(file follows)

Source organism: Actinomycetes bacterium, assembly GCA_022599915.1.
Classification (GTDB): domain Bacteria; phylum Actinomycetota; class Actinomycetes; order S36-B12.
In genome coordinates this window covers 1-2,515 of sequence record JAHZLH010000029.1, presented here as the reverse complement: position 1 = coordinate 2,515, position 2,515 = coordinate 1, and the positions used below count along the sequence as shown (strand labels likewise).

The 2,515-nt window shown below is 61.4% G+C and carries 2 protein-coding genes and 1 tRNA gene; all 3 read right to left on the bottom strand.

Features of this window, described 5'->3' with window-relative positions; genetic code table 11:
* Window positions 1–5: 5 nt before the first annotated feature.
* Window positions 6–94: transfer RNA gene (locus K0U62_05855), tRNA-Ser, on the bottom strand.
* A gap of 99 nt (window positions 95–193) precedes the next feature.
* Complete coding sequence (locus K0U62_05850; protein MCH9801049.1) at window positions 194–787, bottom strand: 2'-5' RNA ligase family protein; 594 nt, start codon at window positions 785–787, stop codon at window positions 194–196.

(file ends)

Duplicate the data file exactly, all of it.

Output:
Source organism: Actinomycetes bacterium, assembly GCA_022599915.1.
Classification (GTDB): domain Bacteria; phylum Actinomycetota; class Actinomycetes; order S36-B12.
In genome coordinates this window covers 1-2,515 of sequence record JAHZLH010000029.1, presented here as the reverse complement: position 1 = coordinate 2,515, position 2,515 = coordinate 1, and the positions used below count along the sequence as shown (strand labels likewise).

The 2,515-nt window shown below is 61.4% G+C and carries 2 protein-coding genes and 1 tRNA gene; all 3 read right to left on the bottom strand.

Features of this window, described 5'->3' with window-relative positions; genetic code table 11:
* Window positions 1–5: 5 nt before the first annotated feature.
* Window positions 6–94: transfer RNA gene (locus K0U62_05855), tRNA-Ser, on the bottom strand.
* A gap of 99 nt (window positions 95–193) precedes the next feature.
* Complete coding sequence (locus K0U62_05850; protein MCH9801049.1) at window positions 194–787, bottom strand: 2'-5' RNA ligase family protein; 594 nt, start codon at window positions 785–787, stop codon at window positions 194–196.